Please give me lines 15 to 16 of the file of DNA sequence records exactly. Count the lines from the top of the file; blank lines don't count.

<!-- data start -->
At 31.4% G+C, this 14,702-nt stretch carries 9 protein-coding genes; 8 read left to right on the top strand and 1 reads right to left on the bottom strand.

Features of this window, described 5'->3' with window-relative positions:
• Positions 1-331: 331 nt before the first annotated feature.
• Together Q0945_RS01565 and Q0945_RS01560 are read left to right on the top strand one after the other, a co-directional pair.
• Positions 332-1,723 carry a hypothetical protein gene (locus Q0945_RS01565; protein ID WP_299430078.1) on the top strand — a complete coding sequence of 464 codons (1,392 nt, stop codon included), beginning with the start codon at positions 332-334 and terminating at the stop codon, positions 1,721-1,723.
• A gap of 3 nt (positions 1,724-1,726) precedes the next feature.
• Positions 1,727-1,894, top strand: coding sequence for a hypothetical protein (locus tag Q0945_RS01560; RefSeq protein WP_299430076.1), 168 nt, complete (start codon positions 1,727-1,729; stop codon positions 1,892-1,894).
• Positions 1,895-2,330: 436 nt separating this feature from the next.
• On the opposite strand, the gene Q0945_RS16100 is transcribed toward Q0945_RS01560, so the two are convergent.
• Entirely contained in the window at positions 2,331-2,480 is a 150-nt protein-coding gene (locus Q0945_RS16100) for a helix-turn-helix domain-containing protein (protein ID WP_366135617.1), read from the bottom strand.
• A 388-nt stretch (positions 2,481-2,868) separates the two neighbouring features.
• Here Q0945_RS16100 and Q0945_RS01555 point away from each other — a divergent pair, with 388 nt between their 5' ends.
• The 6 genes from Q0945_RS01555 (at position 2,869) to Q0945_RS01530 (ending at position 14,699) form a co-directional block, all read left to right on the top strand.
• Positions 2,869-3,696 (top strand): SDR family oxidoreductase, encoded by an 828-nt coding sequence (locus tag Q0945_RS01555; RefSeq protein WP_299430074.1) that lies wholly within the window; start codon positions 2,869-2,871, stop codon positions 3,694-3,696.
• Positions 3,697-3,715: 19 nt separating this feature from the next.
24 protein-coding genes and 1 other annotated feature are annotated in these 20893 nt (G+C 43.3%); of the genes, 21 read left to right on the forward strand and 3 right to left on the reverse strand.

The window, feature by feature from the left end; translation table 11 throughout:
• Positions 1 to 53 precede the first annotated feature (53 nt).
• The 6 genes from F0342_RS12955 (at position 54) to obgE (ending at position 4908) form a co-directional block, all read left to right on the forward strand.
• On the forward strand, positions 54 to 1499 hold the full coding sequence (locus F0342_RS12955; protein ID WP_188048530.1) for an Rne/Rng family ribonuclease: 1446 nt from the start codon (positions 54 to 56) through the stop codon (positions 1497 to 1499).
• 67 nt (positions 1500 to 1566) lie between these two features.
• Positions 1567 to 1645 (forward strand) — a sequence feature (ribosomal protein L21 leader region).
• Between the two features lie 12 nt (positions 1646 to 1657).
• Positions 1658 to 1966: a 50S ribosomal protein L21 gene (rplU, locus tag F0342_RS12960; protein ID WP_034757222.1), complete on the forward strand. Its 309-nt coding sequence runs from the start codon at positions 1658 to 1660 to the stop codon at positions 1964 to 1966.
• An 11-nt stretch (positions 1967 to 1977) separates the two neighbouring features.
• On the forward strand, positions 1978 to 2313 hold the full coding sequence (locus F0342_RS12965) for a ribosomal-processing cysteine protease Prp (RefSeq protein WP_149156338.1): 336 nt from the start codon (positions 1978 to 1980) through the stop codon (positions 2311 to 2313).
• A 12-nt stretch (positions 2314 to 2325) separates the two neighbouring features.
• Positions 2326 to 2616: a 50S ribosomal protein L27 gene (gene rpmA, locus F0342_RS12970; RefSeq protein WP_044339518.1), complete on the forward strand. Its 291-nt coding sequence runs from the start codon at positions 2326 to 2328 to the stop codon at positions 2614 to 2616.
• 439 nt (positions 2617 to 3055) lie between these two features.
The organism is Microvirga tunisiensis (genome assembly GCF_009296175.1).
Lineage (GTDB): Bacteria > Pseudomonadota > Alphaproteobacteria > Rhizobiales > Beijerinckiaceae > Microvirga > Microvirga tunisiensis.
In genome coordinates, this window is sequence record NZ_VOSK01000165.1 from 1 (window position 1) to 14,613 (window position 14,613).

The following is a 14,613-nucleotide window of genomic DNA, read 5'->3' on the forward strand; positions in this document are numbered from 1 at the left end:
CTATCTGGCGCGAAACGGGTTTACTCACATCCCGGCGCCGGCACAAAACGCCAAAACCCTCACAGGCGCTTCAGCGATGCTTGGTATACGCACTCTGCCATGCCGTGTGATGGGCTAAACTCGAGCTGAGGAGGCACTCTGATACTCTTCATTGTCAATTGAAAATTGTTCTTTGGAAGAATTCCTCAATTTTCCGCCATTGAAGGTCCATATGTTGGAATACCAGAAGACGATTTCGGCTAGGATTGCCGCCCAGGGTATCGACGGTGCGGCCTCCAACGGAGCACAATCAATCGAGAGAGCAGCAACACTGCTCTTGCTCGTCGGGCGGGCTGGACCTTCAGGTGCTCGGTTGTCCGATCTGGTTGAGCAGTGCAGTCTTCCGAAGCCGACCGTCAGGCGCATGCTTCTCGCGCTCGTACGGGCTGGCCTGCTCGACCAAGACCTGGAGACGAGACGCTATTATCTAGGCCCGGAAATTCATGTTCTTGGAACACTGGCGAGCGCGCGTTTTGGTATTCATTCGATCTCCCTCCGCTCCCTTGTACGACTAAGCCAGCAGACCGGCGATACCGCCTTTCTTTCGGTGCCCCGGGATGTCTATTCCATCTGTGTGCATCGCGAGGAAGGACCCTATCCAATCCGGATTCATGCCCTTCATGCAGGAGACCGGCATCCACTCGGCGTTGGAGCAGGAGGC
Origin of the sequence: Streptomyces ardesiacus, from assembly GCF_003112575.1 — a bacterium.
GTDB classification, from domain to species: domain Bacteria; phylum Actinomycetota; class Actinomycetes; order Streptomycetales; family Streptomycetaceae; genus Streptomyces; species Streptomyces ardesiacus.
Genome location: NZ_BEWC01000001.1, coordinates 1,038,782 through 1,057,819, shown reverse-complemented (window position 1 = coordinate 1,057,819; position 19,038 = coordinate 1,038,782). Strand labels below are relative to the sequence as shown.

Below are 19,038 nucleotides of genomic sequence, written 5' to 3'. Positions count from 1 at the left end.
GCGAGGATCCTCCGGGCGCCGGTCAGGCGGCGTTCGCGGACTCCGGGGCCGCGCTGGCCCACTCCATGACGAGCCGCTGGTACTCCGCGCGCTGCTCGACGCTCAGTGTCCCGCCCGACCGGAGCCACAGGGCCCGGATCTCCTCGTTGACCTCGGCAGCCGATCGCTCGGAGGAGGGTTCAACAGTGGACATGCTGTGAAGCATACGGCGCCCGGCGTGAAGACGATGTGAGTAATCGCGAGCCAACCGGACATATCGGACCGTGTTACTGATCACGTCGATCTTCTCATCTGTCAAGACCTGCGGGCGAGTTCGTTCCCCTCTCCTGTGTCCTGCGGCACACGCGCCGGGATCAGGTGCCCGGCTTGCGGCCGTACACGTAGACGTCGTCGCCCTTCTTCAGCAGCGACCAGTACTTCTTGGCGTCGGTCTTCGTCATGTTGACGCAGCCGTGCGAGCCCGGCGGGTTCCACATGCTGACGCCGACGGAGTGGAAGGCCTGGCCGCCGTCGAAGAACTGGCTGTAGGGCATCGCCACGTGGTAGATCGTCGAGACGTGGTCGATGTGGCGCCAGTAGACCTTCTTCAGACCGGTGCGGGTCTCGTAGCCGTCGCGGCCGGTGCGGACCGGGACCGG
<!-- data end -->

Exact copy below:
• Positions 3,697-3,715: 19 nt separating this feature from the next.
24 protein-coding genes and 1 other annotated feature are annotated in these 20893 nt (G+C 43.3%); of the genes, 21 read left to right on the forward strand and 3 right to left on the reverse strand.